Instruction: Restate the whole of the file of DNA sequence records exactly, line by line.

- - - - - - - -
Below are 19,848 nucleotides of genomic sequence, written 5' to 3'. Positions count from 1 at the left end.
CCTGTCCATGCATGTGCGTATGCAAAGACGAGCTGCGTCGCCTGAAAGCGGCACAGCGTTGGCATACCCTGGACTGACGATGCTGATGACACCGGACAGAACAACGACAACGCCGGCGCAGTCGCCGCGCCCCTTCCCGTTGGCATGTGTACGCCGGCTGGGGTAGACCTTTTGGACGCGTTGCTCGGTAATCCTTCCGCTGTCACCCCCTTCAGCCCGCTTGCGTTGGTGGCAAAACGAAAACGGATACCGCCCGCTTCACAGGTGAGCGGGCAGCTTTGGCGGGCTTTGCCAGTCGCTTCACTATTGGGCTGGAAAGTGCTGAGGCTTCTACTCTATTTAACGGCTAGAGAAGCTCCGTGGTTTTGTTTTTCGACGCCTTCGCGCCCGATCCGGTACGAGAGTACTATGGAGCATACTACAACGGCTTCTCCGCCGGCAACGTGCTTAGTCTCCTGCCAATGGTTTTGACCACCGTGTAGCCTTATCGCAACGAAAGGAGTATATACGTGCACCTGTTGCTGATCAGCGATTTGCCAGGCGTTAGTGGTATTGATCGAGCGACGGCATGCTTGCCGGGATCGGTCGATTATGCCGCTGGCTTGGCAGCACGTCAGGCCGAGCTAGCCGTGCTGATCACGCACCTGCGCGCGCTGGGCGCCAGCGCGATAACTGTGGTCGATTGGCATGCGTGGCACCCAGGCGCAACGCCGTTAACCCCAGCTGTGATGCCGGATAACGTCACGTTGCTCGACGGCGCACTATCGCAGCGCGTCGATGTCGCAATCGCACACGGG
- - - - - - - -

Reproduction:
Below are 19,848 nucleotides of genomic sequence, written 5' to 3'. Positions count from 1 at the left end.
CCTGTCCATGCATGTGCGTATGCAAAGACGAGCTGCGTCGCCTGAAAGCGGCACAGCGTTGGCATACCCTGGACTGACGATGCTGATGACACCGGACAGAACAACGACAACGCCGGCGCAGTCGCCGCGCCCCTTCCCGTTGGCATGTGTACGCCGGCTGGGGTAGACCTTTTGGACGCGTTGCTCGGTAATCCTTCCGCTGTCACCCCCTTCAGCCCGCTTGCGTTGGTGGCAAAACGAAAACGGATACCGCCCGCTTCACAGGTGAGCGGGCAGCTTTGGCGGGCTTTGCCAGTCGCTTCACTATTGGGCTGGAAAGTGCTGAGGCTTCTACTCTATTTAACGGCTAGAGAAGCTCCGTGGTTTTGTTTTTCGACGCCTTCGCGCCCGATCCGGTACGAGAGTACTATGGAGCATACTACAACGGCTTCTCCGCCGGCAACGTGCTTAGTCTCCTGCCAATGGTTTTGACCACCGTGTAGCCTTATCGCAACGAAAGGAGTATATACGTGCACCTGTTGCTGATCAGCGATTTGCCAGGCGTTAGTGGTATTGATCGAGCGACGGCATGCTTGCCGGGATCGGTCGATTATGCCGCTGGCTTGGCAGCACGTCAGGCCGAGCTAGCCGTGCTGATCACGCACCTGCGCGCGCTGGGCGCCAGCGCGATAACTGTGGTCGATTGGCATGCGTGGCACCCAGGCGCAACGCCGTTAACCCCAGCTGTGATGCCGGATAACGTCACGTTGCTCGACGGCGCACTATCGCAGCGCGTCGATGTCGCAATCGCACACGGG